Rate my first day with the Steadicam JR - Page 2 at DVinfo.net

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Old November 12th, 2003, 06:38 PM   #16
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The DVX mounted on hole #9. The LCD must be swung open on the camcorder for it to balance. As far as the positions of the left/right and fore/aft trims, it depends. If you want the camera to be pointed down then it'll be different. It always varies depending on the situation. The Z-axis is only two steps down, though.
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Old November 13th, 2003, 02:07 PM   #17
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Not much to add on the first shot. The only thing on the second shot that I noticed was the horizon issues near the end. Since the steadicam is heavier on the bottom than the top, quick side to side motions add a horizontal angle. You can fix this with some slight english during any acceleration or decelerations.
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Old November 14th, 2003, 10:10 AM   #18
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Hi Ted,
Just got my Steadicam JR last night! I agree that setting up the steadicam with the DVX100 is the hardest thing to do, but once you get it working correctly, it's pretty amazing how well it's balanced.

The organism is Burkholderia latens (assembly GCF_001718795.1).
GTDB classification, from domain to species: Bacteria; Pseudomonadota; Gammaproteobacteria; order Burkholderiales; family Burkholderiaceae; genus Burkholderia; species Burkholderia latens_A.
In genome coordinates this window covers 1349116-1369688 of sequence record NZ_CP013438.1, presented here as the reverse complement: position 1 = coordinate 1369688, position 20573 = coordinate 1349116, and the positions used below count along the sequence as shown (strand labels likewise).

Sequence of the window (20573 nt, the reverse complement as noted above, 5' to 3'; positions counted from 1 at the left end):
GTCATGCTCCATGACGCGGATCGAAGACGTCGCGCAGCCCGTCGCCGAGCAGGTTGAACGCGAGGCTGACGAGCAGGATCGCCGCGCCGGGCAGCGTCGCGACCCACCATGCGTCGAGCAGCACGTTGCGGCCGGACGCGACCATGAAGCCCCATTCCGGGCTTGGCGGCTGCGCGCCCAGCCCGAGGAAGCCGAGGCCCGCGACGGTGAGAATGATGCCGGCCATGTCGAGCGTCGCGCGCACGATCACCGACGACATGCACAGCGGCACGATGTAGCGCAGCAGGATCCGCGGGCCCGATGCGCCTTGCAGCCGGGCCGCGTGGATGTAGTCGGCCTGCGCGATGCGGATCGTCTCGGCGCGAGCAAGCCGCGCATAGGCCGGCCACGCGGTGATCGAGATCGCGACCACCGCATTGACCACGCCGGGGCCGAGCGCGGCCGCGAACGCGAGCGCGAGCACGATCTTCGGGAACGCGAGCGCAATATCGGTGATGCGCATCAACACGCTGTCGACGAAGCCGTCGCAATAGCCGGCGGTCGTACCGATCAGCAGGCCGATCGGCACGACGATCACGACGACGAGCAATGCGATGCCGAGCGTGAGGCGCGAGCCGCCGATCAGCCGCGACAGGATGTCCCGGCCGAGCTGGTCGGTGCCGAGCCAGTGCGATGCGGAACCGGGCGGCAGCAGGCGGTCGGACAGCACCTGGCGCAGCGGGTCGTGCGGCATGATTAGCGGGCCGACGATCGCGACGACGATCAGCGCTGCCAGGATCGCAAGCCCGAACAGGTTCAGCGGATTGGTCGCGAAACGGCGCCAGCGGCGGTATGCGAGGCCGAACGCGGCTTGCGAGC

You said you used the #9 hole? I am using #8...might try 9. Did you use ALL the weights on the lower spar? That's what I am using right now. Also, are you sure you have to have the LCD open? I think I am doing okay with it closed....not sure yet. Still gotta practice.

Also, is there a setting you have to do inside the camera in order for the video to play in the Steadicam Monitor? i hooked up the cables right and everything, just can't get the video to output. Yea, I got the batteries in there too:)
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Old November 14th, 2003, 04:38 PM   #19
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<<<--

Also, is there a setting you have to do inside the camera in order for the video to play in the Steadicam Monitor? i hooked up the cables right and everything, just can't get the video to output. Yea, I got the batteries in there too:) -->>>

At work right now, but the composite video connector on the dvd100 should be bi-directional. Thus there must be some menu setting that forces it to the out direction. I thought this was automatic when you have the pwr switch in record mode (i.e., camera mode). Also check the on switch buried in the spar of the steadicam jr.

Consult the section in the manual on dubbing if you have the power switch in the play setting. You want it configured for dv -> vhs.
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Old November 14th, 2003, 08:57 PM   #20
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Ted:

OK, you want a critique, I'll give you a critique!!!

It sounds like you haven't spent that much time with the rig--was that actually your first day? it was a little unclear if that's what you meant. If that's the case, you are doing very well.

Shooting sideways presents unique challenges. As you have seen, there is more of a tendency for the rig to swing out left and right. Part of this has to do with the rotated position of the fingers and the wrist. It also looks like you may have been "over-controlling"--clamping down too hard on the guide during the first section, which I think you did much better on in the second section.